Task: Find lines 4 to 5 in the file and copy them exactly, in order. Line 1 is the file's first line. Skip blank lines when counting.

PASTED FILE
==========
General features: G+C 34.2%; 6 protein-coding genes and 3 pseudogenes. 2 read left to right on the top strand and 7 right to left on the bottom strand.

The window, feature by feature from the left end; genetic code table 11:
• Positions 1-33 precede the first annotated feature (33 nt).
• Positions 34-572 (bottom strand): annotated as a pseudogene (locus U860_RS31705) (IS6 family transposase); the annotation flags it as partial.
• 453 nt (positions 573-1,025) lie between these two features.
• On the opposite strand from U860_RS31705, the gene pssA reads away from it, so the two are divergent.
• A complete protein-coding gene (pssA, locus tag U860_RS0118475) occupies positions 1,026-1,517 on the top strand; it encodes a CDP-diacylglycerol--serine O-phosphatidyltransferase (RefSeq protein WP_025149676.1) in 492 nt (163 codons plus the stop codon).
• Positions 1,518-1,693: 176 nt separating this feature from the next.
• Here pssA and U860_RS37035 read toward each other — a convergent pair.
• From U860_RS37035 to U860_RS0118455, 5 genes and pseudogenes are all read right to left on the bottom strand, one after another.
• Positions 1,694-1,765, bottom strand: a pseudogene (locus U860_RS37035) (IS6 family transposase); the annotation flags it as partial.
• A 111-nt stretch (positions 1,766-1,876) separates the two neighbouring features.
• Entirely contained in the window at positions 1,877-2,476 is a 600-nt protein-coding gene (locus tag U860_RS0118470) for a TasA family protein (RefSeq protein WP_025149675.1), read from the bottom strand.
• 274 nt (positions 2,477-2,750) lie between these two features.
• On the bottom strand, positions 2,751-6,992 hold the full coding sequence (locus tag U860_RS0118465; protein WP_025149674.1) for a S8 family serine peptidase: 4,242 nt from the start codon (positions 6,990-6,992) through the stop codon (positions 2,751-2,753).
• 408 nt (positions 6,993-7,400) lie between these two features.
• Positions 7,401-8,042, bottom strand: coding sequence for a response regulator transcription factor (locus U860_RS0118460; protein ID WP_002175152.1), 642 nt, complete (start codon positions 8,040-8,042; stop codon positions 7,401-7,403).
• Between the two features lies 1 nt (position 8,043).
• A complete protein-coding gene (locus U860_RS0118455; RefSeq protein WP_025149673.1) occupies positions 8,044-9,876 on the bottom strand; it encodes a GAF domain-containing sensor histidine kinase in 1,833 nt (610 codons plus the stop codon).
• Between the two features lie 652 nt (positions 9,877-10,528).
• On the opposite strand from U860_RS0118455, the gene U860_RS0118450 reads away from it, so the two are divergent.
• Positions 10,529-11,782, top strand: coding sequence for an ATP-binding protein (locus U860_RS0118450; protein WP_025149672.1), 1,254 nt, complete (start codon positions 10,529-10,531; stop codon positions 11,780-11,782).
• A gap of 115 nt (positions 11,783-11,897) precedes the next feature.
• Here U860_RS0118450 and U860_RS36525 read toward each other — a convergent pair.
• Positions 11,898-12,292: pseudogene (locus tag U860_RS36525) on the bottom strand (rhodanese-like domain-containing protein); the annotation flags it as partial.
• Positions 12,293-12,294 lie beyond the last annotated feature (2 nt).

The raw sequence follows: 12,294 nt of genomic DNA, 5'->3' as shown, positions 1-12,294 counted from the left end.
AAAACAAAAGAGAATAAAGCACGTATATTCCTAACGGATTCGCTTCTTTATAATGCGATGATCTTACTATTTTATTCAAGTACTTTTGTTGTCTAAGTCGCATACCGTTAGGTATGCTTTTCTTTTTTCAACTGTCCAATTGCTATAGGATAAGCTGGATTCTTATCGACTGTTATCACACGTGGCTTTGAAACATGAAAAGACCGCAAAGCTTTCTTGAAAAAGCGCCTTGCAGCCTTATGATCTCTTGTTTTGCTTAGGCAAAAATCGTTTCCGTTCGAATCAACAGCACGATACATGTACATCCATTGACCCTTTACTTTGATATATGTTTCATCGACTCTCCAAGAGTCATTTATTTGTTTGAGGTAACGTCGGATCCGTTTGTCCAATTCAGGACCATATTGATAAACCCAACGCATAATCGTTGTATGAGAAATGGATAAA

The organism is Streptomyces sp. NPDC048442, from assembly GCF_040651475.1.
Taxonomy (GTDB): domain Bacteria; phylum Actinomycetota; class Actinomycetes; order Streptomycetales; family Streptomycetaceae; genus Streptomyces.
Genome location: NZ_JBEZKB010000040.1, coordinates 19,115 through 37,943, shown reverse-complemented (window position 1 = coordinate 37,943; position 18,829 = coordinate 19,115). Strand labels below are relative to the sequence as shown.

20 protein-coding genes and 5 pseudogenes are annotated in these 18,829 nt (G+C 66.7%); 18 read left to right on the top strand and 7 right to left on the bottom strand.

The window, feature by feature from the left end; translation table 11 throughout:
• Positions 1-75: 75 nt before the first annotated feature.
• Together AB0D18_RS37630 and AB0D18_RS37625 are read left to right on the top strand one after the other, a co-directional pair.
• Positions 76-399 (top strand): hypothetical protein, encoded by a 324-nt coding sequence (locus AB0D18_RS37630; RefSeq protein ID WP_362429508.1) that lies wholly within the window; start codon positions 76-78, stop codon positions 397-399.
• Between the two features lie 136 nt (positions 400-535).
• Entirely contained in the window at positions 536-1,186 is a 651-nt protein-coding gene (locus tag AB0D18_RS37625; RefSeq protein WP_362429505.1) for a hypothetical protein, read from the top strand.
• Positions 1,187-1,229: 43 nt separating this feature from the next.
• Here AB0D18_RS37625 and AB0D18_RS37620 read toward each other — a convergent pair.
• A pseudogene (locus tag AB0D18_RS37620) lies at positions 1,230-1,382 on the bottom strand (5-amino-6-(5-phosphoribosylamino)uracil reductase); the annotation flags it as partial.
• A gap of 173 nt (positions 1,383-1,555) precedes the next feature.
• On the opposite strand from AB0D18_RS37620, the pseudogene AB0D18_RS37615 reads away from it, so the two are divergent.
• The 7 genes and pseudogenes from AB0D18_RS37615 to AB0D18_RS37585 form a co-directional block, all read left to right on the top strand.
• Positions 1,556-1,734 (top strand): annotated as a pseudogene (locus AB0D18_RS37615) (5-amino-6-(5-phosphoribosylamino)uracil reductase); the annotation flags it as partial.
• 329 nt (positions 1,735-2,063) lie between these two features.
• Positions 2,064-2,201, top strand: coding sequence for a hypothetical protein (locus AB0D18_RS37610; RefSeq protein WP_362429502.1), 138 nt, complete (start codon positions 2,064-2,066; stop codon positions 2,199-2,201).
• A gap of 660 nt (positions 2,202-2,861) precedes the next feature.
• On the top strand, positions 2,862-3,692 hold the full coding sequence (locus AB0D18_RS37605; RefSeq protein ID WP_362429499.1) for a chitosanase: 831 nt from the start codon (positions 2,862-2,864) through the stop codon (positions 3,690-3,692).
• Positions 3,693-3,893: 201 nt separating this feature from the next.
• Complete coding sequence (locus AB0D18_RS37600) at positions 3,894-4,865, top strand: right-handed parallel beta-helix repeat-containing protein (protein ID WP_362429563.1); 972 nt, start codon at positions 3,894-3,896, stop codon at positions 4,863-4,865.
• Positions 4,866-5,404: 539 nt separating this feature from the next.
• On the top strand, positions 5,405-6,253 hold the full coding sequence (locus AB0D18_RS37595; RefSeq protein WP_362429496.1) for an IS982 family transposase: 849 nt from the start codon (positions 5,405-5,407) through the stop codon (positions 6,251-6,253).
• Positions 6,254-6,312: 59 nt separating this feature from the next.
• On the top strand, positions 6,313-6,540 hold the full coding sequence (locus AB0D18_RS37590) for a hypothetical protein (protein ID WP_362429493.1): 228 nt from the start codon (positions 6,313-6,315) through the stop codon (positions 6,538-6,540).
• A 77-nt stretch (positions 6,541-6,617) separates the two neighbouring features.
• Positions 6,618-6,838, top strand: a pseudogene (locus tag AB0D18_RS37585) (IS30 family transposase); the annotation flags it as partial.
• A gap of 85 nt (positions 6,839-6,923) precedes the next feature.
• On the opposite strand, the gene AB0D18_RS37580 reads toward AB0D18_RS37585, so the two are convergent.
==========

• Positions 34-572 (bottom strand): annotated as a pseudogene (locus U860_RS31705) (IS6 family transposase); the annotation flags it as partial.
• 453 nt (positions 573-1,025) lie between these two features.